Kristine Bærøe, Associate Professor at the Department of Global Public Health and Primary Care, University of Bergen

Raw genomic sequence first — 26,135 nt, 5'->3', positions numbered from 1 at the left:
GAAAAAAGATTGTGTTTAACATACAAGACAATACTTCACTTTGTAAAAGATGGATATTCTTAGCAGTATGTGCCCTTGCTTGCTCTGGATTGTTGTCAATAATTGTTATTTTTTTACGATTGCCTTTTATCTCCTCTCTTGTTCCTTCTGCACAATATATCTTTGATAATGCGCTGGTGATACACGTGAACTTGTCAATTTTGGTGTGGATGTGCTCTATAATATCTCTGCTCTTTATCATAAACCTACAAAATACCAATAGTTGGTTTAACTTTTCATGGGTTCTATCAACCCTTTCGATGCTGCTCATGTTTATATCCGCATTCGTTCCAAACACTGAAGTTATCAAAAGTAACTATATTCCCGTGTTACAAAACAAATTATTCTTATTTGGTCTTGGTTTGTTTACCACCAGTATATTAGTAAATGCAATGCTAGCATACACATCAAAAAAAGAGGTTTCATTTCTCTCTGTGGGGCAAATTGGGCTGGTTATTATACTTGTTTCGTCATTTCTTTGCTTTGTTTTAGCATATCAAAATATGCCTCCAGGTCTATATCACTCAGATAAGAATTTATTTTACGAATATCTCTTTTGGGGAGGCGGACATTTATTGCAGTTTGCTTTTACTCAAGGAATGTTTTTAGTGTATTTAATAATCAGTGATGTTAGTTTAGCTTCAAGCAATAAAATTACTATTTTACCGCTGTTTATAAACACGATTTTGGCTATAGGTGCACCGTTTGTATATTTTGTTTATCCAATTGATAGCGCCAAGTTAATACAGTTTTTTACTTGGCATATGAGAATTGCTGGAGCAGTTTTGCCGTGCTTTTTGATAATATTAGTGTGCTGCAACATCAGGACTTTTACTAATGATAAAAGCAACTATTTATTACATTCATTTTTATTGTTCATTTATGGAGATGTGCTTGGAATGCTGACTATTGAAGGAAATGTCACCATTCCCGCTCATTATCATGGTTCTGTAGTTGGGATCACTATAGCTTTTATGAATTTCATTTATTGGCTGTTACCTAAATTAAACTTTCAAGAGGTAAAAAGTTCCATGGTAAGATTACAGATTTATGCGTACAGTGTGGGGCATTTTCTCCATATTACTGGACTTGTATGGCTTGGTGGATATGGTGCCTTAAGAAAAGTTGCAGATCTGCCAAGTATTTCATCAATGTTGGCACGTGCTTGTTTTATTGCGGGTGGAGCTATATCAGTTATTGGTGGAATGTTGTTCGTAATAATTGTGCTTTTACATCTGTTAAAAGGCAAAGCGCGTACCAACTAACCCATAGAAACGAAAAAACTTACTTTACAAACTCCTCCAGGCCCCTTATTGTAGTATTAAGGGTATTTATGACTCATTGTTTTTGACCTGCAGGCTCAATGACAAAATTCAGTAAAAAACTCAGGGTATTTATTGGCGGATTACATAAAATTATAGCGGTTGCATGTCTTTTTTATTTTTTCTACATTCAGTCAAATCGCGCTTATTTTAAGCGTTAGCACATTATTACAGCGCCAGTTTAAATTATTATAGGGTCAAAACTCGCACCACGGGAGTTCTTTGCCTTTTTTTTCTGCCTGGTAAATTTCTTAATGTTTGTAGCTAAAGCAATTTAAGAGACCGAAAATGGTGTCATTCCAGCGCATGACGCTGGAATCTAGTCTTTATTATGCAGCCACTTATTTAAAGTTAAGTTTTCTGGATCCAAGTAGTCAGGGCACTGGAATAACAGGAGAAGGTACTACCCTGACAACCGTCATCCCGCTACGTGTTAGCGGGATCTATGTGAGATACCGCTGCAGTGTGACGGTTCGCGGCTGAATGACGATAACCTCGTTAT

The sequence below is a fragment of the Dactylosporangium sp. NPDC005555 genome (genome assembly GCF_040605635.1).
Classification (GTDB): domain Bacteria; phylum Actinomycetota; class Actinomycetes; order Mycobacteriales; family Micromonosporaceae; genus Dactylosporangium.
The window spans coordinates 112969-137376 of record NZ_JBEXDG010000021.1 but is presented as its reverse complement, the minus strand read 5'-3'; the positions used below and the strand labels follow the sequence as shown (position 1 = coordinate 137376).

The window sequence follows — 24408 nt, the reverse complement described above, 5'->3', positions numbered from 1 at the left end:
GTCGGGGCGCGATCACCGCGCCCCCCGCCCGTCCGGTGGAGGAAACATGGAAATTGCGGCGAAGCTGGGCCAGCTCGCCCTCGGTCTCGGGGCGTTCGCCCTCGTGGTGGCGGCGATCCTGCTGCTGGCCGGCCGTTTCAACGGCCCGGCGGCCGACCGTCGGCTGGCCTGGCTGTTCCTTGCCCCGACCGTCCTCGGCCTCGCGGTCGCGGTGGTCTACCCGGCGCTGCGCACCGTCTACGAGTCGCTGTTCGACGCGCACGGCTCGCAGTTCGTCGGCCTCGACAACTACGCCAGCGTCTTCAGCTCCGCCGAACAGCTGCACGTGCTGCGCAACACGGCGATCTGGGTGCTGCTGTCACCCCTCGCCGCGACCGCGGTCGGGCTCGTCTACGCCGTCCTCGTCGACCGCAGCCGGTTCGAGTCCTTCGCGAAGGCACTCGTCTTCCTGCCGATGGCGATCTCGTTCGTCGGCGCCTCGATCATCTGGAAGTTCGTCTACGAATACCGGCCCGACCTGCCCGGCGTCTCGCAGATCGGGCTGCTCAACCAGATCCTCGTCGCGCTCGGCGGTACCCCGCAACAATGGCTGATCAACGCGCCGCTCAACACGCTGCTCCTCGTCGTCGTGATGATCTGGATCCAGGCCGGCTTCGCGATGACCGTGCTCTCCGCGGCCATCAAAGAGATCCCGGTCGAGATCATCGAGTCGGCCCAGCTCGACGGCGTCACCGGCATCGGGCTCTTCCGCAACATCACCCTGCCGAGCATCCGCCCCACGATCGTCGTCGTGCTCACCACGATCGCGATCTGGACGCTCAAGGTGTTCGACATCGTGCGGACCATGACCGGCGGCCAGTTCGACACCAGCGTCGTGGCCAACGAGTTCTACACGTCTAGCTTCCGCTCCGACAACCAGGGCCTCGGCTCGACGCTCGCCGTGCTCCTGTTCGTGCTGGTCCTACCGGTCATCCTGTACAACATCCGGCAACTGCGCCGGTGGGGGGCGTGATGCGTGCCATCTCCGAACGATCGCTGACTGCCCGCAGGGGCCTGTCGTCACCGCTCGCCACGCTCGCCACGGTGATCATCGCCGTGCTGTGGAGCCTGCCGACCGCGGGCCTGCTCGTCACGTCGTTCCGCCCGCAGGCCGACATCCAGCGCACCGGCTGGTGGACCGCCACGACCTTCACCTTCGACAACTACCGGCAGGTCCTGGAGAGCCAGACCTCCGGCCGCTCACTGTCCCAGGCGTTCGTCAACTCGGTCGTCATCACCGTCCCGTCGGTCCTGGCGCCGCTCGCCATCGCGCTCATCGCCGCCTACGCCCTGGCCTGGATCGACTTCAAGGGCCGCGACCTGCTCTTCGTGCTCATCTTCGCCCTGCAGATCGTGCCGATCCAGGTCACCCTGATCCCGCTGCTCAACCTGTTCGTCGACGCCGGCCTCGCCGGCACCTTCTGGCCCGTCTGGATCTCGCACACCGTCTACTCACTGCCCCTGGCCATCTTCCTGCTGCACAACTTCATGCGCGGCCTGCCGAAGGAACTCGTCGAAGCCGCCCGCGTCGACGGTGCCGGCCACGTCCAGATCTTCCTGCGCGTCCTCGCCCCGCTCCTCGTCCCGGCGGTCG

A couple of months ago a new Research Ethics Act was implemented in Norway. The rationale for replacing the preceding regulation was to strengthen legal responsibilities of researchers and institutions for promoting acceptable research . According to the new regulation, researchers are held legally responsible for ensuring that they ‘act with caution to ensure that all research is conducted according to recognised research ethical norms’ . At the same time ‘institutions are responsible for: a) necessary training of candidates and employees in recognised research ethical norms and b) that everyone who conducts or participates in the research is familiar with recognised research ethical norms’ . The lawmakers have explicitly left it to the researcher community to define what is covered by ‘recognised norms’ , but implicitly the community will also have to define what should go into ‘necessary training’.